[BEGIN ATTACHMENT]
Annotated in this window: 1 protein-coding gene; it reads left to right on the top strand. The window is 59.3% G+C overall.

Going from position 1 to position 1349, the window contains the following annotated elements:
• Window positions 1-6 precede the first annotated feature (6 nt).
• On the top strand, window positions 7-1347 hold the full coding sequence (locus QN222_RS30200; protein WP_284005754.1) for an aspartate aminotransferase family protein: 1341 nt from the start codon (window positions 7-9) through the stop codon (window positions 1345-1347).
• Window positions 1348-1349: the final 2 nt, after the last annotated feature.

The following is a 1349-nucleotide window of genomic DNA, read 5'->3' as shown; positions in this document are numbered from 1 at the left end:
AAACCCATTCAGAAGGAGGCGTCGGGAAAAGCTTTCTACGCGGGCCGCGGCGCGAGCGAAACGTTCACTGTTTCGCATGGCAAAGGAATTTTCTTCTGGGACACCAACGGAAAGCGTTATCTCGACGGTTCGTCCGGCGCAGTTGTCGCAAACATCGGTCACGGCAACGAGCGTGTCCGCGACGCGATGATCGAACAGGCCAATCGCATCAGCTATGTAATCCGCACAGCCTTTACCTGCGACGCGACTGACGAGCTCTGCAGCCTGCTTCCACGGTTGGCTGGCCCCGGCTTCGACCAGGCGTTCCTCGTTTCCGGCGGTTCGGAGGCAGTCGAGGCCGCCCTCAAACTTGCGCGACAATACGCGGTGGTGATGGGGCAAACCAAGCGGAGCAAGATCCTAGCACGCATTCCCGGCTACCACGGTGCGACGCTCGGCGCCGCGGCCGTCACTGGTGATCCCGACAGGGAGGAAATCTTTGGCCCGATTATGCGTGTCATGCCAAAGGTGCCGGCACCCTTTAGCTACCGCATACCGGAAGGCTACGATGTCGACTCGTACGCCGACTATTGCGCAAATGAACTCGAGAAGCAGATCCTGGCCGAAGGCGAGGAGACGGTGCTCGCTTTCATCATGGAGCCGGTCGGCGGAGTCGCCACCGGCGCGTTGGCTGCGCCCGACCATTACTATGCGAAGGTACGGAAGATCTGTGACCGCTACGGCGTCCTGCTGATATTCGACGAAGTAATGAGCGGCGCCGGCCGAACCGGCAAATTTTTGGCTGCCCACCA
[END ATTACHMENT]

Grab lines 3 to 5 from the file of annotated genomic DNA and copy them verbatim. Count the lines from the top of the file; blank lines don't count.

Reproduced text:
• Window positions 1-6 precede the first annotated feature (6 nt).
• On the top strand, window positions 7-1347 hold the full coding sequence (locus QN222_RS30200; protein WP_284005754.1) for an aspartate aminotransferase family protein: 1341 nt from the start codon (window positions 7-9) through the stop codon (window positions 1345-1347).
• Window positions 1348-1349: the final 2 nt, after the last annotated feature.